The Best New Fiction And Nonfiction Books To Read This Summer

Jun 16, 2020

The coronavirus pandemic has made this a difficult time to sell books, an unfortunate time to publish a book and a wonderful time for many to read.

In this edition of Talk of Iowa, it’s the annual summer books show. If you’re looking for powerful fiction, a read that might challenge your ideas and broaden your mind, poetry that explores the depths of joy, or a light-hearted escape, we have books for you.  

The titles were chosen by Jan Weismiller and Tim Budd of Prairie Lights Bookstore in Iowa City and Kathy Magruder of Pageturners Bookstore in Indianola.

 

Fiction

Dear Edward by Ann Napolitano

Twelve-year-old Edward is the sole survivor of a plane crash that claimed the lives of 186 passengers and crew members, including his parents and older brother.  "The premise of this novel may seem depressing – and, yes, there is great sadness and grief here – but the book soon turns into an extremely uplifting and moving story about memory, connection with others, and finding beauty and love in small kindnesses."

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The Bear by Andrew Krivak

Sometime in the future, a young girl and her father are the last two humans living; when the girl finds herself alone, a bear comes to her aid in the wilderness.  "This slim novel is part adventure story, part fantasy and part love story to the world of nature -- it reminded me of a Native American folktale."

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The Glass Hotel by Emily St. John Mandel

This new novel, by the author of Station Eleven, follows Vincent as she leaves her bartending job at a resort hotel to become the kept girlfriend of a wealthy Ponzi scheme manager.  "Superbly written, this is a novel about adapting to the transitions in life and the fragile, memorable connections we have with others."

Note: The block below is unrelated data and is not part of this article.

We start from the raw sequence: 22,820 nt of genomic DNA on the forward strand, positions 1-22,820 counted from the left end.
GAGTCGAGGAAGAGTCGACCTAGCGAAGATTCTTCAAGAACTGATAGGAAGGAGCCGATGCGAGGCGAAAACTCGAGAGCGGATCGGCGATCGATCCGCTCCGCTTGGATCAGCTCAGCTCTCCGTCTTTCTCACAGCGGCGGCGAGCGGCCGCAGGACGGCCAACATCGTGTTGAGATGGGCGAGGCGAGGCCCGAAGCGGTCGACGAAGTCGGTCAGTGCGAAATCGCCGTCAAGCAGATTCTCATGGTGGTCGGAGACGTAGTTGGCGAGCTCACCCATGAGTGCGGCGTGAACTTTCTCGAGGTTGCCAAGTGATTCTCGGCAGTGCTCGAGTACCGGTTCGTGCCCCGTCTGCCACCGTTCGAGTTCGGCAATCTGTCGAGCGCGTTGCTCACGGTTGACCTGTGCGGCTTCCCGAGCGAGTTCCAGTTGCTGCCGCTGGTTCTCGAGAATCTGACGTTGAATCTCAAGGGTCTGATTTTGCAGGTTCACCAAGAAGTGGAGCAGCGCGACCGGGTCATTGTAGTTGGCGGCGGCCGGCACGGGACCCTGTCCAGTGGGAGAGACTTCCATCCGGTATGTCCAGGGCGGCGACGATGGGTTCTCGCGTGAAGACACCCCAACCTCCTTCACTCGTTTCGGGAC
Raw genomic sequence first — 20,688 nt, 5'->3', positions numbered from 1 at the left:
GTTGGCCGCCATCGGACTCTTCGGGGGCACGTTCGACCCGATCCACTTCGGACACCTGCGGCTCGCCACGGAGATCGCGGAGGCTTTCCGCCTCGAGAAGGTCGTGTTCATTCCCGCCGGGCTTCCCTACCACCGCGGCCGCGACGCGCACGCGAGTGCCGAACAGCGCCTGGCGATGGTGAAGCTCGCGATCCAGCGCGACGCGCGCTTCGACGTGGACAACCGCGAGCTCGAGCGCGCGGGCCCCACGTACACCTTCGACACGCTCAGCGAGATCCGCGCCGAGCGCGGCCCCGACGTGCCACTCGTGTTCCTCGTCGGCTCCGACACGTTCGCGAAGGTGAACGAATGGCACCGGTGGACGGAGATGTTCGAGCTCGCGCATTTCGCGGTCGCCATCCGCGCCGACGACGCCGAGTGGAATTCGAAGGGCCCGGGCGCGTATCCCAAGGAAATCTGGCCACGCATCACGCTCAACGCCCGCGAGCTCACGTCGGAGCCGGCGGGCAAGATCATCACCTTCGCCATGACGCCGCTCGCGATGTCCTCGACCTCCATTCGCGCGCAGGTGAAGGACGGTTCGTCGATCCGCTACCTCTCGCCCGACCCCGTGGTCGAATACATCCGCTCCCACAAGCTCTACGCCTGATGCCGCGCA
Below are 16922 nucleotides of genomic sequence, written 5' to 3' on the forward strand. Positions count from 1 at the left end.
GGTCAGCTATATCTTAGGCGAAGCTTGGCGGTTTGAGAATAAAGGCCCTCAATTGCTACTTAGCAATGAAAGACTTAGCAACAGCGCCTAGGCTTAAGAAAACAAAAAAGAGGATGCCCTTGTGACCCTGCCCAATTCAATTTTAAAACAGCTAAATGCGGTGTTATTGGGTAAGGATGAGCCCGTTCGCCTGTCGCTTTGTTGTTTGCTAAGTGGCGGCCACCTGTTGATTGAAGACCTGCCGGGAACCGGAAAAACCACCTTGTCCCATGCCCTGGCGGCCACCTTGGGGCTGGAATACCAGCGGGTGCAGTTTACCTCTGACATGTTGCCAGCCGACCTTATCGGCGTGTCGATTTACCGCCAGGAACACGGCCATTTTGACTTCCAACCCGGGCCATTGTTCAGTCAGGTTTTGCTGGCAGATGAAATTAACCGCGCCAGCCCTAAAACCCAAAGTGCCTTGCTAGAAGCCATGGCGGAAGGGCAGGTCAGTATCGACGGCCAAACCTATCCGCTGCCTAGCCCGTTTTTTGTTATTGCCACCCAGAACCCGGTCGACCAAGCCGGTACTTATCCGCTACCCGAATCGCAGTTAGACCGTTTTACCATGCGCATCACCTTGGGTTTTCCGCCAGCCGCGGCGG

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Processed Cheese by Stephen Wright

A man named Graveyard is walking down the street when a bag of money falls from the sky, changing his life forever.  "A very funny, very sharp satire about income inequality, material obsession, and the light and dark side of all that money!"

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This Is Happiness by Niall Williams

Noel, in his seventies, recounts the summer of 1958 when, as a 17-year-old, he lived with his grandparents – the same summer when electricity finally came to their small Irish village.  "A charming coming of age novel, with the naiveté of youth balanced against the wry remembrances of old age.  Full of the eccentricities and personalities of country life, this reads like an Irish Lake Woebegone."

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Real Life by Brandon Taylor

This coming-of-age novel is narrated by Wallace, a young, gay black man from Alabama who has come north for the first time to pursue a PhD in biochemistry at a large, midwestern university. It takes place over the course of one long summer weekend in which tension, both personal and racial, come to a head.  "Taylor is one of the most precise writers imaginable and Real Life allows us insight into our riven culture without giving up an inch of  complexity."

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Rodham by Curtis Sittenfeld

Curtis Sittenfeld has written a historical novel based on a life of Hilary Rodham that might have unfolded had she not married Bill Clinton. "Sittenfeld, both humanist and historian, has written a book you won’t be able to put down."